Next page: Choosing the right implant system for the job ...
At Core3Dcentres, Ferguson says that their solution provides the tools necessary to deliver implants that matches the original tooth as closely as possible.
“The Core3D digital implant solution is the most complete solution available right now,” Ferguson says. “We have scan bodies the doctors can take intraoral scans with, and then we can produce a model from that intraoral scan with a lab analog in the model, so the lab has the best representation of what’s in the mouth that they’re actually working on, and then they’re working on the actual custom abutment.”
Ferguson notes the ability to make such implants is an opportunity for growth, because not many dental labs offer them.
“There aren’t many people who have that,” Ferguson says. “I think there are more people who are starting to incorporate a workflow like that, but that complete intraoral scan solution is coming up, and we’ve had it at Core3D for four years.”
As with many other parts of dental lab work, many of the advances in implant work are being realized thanks to CAD/CAM. For labs that can’t mill implants themselves, they can be outsourced to a milling center, like DENTSPLY Implants’ ATLANTIS.
“It ties in with CAD/CAM,” Palm says, “whether you mill the implants in-house or scan them and send them off to ATLANTIS. To me, it’s just a lot better to scan all the custom abutments, send them out to ATLANTIS and have them mill it-or any milling center.”
Smaller labs might have difficulty getting started manufacturing implants. In his case, Keating says outsourcing the work to ATLANTIS was a smart move and helped his business grow.
“It was tough to do custom abutments when we were growing, and hard to get the technicians with the experience, until we hooked up with ATLANTIS,” Keating says. “ATLANTIS is second to none when it comes to succeeding in my implant department. We use a lot of Straumann stuff, but ATLANTIS is one of our biggest-we’re probably one of ATLANTIS’s biggest customers. When we started, we were just small-we did five or 10 a week, and now we’re doing hundreds, and it’s just amazing what they can do.”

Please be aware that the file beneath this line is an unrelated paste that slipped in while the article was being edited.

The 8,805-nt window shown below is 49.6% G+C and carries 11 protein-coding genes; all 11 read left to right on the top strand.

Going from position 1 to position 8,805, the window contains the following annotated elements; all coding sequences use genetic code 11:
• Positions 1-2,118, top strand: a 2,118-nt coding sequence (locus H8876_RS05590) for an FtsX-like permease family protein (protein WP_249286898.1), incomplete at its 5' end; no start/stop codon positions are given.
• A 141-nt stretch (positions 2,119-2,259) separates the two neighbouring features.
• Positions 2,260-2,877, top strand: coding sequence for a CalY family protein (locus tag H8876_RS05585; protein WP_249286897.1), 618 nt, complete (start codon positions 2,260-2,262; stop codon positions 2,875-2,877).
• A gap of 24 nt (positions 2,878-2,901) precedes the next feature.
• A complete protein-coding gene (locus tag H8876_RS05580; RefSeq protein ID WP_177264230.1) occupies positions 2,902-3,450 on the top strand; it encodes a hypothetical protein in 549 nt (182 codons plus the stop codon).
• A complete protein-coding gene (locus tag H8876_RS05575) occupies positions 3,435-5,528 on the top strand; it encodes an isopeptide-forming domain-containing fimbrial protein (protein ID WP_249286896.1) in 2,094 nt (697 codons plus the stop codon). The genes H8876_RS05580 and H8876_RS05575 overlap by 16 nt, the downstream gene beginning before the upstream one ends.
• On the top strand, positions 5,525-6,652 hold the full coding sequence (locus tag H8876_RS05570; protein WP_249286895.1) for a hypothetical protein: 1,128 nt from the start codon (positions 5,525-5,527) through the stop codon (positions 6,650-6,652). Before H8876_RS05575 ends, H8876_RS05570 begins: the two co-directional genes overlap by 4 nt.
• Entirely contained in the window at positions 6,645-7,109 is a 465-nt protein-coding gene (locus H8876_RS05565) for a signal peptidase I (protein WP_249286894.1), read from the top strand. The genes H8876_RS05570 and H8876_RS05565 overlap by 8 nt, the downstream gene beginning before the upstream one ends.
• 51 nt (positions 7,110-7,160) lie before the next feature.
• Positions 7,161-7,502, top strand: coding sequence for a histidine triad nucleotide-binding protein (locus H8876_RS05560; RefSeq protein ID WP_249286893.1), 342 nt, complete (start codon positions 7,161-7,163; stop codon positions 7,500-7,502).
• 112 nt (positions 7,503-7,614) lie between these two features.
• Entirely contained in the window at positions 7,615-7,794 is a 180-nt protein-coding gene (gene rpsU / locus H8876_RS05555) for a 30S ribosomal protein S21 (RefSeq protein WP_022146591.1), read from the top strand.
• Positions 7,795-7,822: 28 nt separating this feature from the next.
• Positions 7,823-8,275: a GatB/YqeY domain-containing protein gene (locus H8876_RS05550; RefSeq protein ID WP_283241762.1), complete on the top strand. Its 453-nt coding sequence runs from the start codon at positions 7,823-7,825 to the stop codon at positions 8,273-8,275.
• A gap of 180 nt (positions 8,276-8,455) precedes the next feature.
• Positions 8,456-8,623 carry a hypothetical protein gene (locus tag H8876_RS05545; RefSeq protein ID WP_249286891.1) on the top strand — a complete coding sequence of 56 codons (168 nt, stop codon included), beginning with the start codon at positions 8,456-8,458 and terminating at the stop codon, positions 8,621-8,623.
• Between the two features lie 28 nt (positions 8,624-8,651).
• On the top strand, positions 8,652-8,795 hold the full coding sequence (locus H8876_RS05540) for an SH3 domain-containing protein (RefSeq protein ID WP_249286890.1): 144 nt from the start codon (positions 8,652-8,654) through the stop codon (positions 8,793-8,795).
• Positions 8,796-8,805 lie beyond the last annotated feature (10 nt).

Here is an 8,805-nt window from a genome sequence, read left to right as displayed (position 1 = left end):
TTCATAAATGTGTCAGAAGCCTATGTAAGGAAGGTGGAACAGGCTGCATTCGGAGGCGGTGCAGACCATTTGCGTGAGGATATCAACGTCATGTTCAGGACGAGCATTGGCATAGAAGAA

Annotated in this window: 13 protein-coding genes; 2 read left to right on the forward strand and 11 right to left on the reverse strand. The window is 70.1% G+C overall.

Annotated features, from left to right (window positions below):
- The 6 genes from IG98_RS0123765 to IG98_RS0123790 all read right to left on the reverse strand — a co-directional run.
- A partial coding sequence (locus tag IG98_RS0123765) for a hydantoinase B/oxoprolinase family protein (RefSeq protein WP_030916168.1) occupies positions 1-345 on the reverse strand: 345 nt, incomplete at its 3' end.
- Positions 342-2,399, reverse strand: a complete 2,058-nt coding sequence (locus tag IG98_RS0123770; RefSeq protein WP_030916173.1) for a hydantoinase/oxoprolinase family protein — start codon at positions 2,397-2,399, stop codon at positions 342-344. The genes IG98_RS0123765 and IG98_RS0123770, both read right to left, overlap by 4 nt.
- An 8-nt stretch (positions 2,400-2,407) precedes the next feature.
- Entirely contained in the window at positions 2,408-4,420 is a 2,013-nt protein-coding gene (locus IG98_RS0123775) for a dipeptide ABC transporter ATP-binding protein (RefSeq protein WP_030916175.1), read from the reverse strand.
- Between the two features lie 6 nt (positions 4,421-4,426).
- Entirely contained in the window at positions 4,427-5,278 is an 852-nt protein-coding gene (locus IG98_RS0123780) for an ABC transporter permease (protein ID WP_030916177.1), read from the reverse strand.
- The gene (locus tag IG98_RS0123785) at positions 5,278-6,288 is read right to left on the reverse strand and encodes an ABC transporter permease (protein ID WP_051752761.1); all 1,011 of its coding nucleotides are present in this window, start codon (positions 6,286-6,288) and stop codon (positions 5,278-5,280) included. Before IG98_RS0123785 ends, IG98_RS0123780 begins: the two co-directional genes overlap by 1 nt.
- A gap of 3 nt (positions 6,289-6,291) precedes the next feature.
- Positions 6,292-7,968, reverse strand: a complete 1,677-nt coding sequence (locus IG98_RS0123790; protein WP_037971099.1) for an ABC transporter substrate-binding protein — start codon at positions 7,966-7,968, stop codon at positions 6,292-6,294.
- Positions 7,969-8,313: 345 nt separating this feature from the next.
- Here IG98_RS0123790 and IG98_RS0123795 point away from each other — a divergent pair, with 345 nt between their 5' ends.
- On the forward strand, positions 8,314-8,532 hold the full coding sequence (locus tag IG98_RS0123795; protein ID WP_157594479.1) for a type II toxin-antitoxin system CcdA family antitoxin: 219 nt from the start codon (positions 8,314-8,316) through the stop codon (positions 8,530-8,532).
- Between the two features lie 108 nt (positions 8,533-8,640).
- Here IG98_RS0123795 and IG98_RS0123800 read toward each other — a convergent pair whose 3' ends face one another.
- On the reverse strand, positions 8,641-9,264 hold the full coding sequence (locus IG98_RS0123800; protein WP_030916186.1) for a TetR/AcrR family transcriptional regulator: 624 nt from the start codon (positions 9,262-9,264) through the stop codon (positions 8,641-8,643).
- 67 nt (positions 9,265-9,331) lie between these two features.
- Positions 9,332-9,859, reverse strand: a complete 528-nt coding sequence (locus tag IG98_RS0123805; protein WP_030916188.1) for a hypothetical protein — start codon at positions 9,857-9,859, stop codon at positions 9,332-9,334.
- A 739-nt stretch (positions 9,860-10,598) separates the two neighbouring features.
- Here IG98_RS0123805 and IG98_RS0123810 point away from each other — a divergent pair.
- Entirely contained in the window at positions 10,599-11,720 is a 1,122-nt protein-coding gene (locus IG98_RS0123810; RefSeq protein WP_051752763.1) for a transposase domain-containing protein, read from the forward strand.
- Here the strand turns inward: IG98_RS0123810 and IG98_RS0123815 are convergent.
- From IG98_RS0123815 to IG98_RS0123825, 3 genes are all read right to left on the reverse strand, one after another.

Next page: A surprisingly powerful tool you probably already own ...
Make use of an unconventional tool
Some pieces of equipment useful for a dental lab aren’t even conventionally identified with lab work. Tom Zaleske, owner of Matrix Dental Laboratory and Consulting in Crown Point, Ind. uses digital photography to help ensure the quality and craftsmanship of his cases.
“When I first started using digital photography, it was over 10 years ago,” Zaleske remembers. “I used to literally send the doctors a camera, because most doctors didn’t have a camera. Of course, now things have changed, and now everybody has a phone with a camera.”
Zaleske uses what are known as “speaking distance” photos to get the results he needs.
“In removable prosthetics, we don’t need to put a shade tab next to a tooth or go inside the mouth, intraorally,” Zaleske says. “What we need to see is what it looks like from a speaking distance, because we build our prosthetics based on a certain distance from a person talking.”
But using a digital camera goes beyond pointing it at the patient’s mouth and taking a snapshot. Zaleske points out that dentists need to take the right pictures so that they are useful for the lab.
“When I started, the problem was they were taking every photo that I didn’t need, and very few photos that I did need,” Zaleske recalls.
The digital camera can be used for other applications within the lab beyond production duties.
“Right now, it’s very popular to track our manufacturing practices,” Zaleske says. “But I have been using photography in my laboratory well before any of this digital photography came on to track when an impression came in, or when it didn’t look right. I was able to take a picture, and I was able to communicate back to my doctor, ‘Here’s a situation I have, and I need you to remedy it.’ ”
Digital photography allows for more effective, efficient communication between labs and doctors to help produce the desired restorations. It’s a practice from which other labs would benefit.
“In the past, before I introduced photography, it was a matter of me convincing him that something was wrong,” Zaleske says. “I have good communication skills, but for someone who doesn’t have good communication skills, it becomes an argument, almost. Because, you say, ‘I see something’ and they say, ‘No, I didn’t send it like that,’ and you go back and forth. But if you have a picture, you are able to use that as a tracking mechanism.”
Whether yours is a small or large laboratory, the products available to you for success continue to grow and evolve. Labs still need to evaluate what their workflows and needs are, but there are no lack of tools that can help ensure success.